Food news

You miss chef and co-owner Tyler Akins all day, every day Res Ipsa Café as much as I do, right? Akins has gone off to Delaware (the Green Room) and the business of helping local restaurants get their chunk of the $28.6 billion in culinary enterprise coronavirus relief funding. And what about Res Ipsa’s other chef, Michael Vincent Ferreri? He’ll be bringing his future-forward Sicilian food vibe and fried olive oily everything to South Philadelphia’s Bok Building and its eighth floor foodie row by reopening Irwin’s (beyond pop-up status) in April. 

Image: Courtesy of Chill Moody

Masked Philly: Chill Moody

In Icepack’s continuing saga of asking mask-donning local celebrities what they’ve been up to, beyond the pale, during COVID-19’s pandemic, I reached out this week to Chill Moody. You don’t need to look at this week’s PW cover story to know that the beloved local rapper and producer has blossomed into an existence as a full-blown entrepreneur with his own lifestyle brand (nicethings) under which exists a record label and live events company (nicethingsMUSIC), a line of beverages (nicethingsBEER with Dock Street, nicethingsKOMBUCHA), a clothing line and a consulting firm. If you do, however, read my cover this week, you’ll find that everything from his 2020-due new album, his healthful Kombucha and his Chill Moody sneakers were put on hold for a minute due to COVID-19.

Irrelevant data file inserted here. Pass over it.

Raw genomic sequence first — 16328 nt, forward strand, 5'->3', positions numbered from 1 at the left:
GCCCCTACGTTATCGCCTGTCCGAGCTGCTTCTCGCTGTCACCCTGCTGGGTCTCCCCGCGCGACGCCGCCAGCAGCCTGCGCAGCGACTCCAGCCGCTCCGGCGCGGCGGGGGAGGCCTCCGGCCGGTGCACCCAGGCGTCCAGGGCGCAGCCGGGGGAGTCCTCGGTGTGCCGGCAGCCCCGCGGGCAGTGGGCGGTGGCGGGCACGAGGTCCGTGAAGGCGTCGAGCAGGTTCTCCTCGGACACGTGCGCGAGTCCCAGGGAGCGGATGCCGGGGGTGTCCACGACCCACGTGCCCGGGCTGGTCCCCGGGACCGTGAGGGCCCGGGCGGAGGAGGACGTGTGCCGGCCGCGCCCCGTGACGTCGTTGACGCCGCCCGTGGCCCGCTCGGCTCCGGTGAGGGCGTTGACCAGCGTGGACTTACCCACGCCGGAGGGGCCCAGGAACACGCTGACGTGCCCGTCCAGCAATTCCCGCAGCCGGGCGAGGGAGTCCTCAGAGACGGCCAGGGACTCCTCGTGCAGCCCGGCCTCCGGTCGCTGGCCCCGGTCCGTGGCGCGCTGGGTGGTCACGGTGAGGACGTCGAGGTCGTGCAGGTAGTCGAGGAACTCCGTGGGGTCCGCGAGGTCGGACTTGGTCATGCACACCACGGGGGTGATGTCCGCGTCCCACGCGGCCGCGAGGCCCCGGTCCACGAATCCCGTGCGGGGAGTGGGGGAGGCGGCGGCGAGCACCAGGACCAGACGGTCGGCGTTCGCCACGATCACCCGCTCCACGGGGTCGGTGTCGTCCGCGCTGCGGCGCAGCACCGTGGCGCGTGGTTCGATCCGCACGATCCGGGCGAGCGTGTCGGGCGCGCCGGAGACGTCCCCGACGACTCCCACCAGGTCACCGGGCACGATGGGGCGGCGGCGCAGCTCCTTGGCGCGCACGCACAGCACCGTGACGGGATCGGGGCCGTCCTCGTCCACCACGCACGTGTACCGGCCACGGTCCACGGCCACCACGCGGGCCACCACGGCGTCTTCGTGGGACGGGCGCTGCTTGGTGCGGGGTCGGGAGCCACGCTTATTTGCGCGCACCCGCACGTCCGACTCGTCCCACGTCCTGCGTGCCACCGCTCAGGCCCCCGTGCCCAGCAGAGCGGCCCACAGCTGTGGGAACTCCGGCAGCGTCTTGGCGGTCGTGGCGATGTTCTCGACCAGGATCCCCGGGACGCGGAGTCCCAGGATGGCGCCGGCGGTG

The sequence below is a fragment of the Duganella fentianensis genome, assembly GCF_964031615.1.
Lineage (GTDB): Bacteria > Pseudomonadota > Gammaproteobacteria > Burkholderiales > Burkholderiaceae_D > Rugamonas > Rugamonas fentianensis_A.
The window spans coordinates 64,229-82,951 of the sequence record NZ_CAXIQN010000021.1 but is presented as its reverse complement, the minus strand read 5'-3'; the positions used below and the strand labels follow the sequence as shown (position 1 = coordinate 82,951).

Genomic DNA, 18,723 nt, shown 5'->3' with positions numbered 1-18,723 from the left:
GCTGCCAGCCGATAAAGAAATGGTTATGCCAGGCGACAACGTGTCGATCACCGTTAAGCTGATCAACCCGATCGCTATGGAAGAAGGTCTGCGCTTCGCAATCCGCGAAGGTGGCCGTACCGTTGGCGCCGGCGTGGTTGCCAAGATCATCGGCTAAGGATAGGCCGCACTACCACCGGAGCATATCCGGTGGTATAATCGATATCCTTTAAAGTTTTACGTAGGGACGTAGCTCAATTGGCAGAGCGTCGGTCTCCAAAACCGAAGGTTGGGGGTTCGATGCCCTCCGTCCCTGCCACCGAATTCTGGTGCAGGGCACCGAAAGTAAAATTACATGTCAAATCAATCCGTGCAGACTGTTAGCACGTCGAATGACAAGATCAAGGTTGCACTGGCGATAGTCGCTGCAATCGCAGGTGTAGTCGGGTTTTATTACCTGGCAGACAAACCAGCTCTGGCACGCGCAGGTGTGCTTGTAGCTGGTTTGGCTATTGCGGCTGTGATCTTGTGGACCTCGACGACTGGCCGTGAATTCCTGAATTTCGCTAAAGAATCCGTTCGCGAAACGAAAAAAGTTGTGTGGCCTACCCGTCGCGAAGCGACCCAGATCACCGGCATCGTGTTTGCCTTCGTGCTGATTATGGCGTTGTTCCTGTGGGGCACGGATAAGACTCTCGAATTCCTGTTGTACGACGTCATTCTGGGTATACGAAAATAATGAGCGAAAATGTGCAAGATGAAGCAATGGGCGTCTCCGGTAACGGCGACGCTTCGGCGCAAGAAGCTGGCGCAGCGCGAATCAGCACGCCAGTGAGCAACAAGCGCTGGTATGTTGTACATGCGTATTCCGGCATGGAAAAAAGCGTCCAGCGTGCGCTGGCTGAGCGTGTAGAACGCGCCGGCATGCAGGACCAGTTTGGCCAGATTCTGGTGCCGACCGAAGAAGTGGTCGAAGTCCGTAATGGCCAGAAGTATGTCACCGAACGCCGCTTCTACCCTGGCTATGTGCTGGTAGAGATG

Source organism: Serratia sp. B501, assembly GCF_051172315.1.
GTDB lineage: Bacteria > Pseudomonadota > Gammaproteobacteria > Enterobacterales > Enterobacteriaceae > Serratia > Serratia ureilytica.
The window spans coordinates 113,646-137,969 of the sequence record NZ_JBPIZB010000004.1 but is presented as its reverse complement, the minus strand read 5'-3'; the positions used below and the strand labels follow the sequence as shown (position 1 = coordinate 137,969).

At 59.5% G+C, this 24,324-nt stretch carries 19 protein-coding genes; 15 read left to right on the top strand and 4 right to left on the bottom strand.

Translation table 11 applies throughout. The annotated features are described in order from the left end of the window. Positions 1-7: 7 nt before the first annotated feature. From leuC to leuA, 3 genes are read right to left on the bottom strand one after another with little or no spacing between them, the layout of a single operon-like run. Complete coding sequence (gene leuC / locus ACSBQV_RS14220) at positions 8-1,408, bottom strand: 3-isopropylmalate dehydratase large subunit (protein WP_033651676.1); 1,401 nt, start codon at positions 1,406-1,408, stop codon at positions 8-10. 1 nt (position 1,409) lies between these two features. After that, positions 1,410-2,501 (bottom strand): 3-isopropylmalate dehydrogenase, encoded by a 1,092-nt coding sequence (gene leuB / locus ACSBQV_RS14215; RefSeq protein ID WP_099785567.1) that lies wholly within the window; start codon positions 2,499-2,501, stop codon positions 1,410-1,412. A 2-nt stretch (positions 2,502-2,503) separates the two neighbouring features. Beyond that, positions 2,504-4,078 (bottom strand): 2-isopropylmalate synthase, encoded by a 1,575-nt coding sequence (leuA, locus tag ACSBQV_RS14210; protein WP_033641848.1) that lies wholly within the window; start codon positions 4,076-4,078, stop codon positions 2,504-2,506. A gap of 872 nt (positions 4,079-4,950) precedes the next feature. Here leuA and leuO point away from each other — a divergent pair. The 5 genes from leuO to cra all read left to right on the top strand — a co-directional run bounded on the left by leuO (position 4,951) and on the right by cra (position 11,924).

So what else did Moody do with his downtime?

“The first few months of the pandemic quarantine were tough,” noted Moody. 

“I had to pivot a little spiritually and artistically at first. I started painting. I stopped drinking. I meditated a lot more. I started making beats. Virtual shows started popping up, and similar opportunities supplemented some of the income. Then, I started finally selling Kombucha,” he said with a laugh. 

“That helped my mood.”

Moody’s own mask, designed and manufactured by @GetUpArt (Philly) is comfortable, and the rapper doesn’t mind making it a part of his daily regimen. So, in with the mask and GetUpArt is Moody, they even did an illustration of the rapper in his specially designed mask.

And as for what he and his nicethings everything has planned for 2021?

“Everything is right back on schedule and honestly looking even more promising,” he said. 

“Losing 2020 gave me time to adjust some of the plans I had and create some new ones. Also, everyone on my team leveled up during the pandemic. The whole team has so many new nicethings going on that they are adding to the pot, we are all elevating each other. We didn’t have to downsize or anything. All of the things I had planned back in March 2020 and some new things will be ready to go. We’re set on beverages: nicethingsBEER, nicethingsKOMBUCHA and this new fermented fruit beverage that we’ve been working on will be released, and the world is going to love it all. I have a new line of sneakers dropping this year, really excited about these jawns. The music never slowed down, I’ve been more creative throughout this whole pandemic than I’ve been in my entire life. The art I’ve created during this whole thing is the “good.” We will just continue to build until live events are back.”


  • A.D. Amarosi's Headshot

    A.D. Amorosi is an award-winning journalist who, along with working for the Philadelphia Weekly, writes regularly for Variety, Jazz Times, Flood and Wax Poetics, and hosts and co-produces his own SoundCloud-charting radio show, Theater in the Round for Pacifica National Public Radio station WPPM 106.5 FM and